France has one of the largest nuclear power programs in the world. Nuclear power plants in France generated 361 billion kilowatthours of electricity in 2021, accounting for 68% of the country’s annual electricity generation, the highest nuclear generation share in the world.
France has 56 operable nuclear reactors with a total capacity of 61 gigawatts (GW), second only to the 95 GW nuclear fleet in the United States. Nuclear plants accounted for 19% of U.S. electricity generation in 2021.
Although France’s first commercial nuclear reactor came online in the 1960s, the country began the large-scale plan to build its nuclear power fleet in the mid-1970s, following the 1973 oil crisis. At the time of the oil crisis, oil-burning power plants generated a significant share of France’s electricity.
France has few fossil fuel resources—coal, oil, or natural gas—of its own. To increase domestic energy supply and reduce reliance on imports, which could result in price shocks like during the oil crisis, it turned to nuclear power. Between 1975 and 1990, 52 new nuclear reactors were built and connected to France’s power grid.
Expanding the country’s nuclear fleet shifted France from an electricity importer to an electricity exporter. France has typically been the largest net electricity exporter in Europe, sending electricity to countries across the continent. France’s nuclear generation and electricity exports have recently become even more important to Europe, as it adjusts to severely reduced natural gas imports from Russia.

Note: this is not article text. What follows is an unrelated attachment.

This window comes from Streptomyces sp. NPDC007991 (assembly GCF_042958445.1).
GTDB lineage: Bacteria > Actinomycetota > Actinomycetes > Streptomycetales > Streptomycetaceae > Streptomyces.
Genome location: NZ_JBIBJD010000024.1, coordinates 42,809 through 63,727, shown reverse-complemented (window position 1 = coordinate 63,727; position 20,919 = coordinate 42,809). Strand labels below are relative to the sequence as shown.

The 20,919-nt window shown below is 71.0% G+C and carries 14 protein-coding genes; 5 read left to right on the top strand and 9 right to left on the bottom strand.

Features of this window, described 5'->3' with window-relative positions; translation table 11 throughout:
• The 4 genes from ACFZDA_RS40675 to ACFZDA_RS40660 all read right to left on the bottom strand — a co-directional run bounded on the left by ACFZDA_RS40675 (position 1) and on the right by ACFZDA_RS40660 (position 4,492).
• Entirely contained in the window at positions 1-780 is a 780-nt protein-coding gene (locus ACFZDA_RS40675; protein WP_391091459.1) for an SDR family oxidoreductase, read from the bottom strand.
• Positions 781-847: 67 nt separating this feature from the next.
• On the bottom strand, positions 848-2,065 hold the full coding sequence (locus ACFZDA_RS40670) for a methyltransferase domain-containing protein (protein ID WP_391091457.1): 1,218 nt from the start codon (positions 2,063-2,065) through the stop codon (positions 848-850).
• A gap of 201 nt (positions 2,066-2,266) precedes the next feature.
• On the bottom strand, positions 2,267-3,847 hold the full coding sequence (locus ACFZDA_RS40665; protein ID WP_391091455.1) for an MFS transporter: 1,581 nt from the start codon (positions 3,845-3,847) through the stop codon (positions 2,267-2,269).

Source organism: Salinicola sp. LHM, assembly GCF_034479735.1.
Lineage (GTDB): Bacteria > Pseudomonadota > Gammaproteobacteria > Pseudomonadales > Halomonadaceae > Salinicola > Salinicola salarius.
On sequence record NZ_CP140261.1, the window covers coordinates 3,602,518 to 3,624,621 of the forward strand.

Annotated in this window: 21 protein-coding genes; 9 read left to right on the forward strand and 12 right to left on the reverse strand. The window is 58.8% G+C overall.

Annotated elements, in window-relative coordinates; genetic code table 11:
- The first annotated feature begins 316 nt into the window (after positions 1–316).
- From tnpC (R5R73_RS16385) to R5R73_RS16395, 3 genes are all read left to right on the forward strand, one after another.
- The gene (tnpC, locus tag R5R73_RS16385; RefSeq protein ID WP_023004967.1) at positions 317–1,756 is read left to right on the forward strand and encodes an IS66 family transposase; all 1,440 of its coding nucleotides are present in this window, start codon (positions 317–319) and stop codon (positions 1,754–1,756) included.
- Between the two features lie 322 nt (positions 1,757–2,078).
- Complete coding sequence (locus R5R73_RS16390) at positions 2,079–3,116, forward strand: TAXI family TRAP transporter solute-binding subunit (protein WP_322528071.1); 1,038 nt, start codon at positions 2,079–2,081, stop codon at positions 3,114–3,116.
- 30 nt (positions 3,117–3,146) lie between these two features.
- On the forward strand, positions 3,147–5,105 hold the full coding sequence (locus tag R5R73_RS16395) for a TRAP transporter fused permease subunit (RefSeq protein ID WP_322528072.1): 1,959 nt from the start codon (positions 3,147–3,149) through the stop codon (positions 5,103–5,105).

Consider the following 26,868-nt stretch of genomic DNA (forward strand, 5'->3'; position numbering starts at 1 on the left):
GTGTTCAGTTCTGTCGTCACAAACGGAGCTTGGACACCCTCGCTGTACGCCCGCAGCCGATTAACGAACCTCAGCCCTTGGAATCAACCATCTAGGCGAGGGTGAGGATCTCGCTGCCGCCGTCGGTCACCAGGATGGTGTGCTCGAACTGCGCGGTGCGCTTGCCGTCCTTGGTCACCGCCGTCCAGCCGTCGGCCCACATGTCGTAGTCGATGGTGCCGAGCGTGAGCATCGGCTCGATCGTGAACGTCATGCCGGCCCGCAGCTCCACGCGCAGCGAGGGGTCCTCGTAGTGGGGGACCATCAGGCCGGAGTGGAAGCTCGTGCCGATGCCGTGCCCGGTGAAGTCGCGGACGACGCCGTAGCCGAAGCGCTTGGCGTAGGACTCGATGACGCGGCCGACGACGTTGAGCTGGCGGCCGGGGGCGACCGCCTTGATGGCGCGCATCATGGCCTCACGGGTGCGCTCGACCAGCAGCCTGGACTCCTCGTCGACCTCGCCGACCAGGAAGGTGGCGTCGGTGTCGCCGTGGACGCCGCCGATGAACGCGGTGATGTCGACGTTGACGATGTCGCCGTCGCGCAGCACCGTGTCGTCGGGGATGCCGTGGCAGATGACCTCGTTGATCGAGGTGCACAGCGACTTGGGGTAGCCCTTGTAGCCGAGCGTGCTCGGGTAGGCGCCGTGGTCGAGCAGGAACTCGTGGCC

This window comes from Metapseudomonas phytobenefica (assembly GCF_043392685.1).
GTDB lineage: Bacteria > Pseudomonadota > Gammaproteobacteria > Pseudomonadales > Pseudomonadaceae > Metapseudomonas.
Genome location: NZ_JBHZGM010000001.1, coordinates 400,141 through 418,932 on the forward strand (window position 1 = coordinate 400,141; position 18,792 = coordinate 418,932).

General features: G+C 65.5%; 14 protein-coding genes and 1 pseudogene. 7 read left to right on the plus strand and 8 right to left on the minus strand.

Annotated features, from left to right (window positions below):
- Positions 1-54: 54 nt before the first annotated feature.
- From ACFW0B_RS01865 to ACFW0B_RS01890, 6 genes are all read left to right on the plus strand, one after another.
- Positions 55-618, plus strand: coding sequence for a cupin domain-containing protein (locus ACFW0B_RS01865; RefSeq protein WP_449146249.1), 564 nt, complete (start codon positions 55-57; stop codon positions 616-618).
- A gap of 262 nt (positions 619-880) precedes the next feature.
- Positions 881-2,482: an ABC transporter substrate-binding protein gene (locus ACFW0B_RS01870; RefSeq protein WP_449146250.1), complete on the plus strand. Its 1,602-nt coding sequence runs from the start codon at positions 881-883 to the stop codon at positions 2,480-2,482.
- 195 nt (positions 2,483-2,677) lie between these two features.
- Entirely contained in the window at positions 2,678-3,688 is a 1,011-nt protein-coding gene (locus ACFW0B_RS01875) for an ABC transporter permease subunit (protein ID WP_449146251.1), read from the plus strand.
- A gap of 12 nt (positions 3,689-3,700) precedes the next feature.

However, France’s nuclear power plants are aging. A record 26 of the country’s 56 nuclear reactors were offline heading into this winter, some for routine maintenance and others for inspection and repairs after corrosion issues were discovered in reactor pipes. Widespread reactor outages in 2022 resulted in a 24% decline in annual nuclear output—its smallest output in 30 years. EDF, which operates nuclear reactors in France, expects more nuclear generation in 2023 than in 2022, but less than in 2021.
Although President Francois Hollande’s administration put policies in place in 2014 to reduce the share of nuclear generation in France to 50% by 2025, the country is moving back toward using more nuclear generation. In February 2022, President Emmanuel Macron announced a plan to build six new reactors and to possibly build another eight by 2050. In addition, a next-generation European Pressurized Reactor, Flamanville Unit 3, has been under construction since 2007, and EDF expects it to start operations in 2024.
The planned expansion of nuclear power in France is in sharp contrast to four of its neighbors—Belgium, Germany, Spain, and Switzerland—which plan to close all of their reactors by 2030 or sooner.
Principal contributor: Elesia Fasching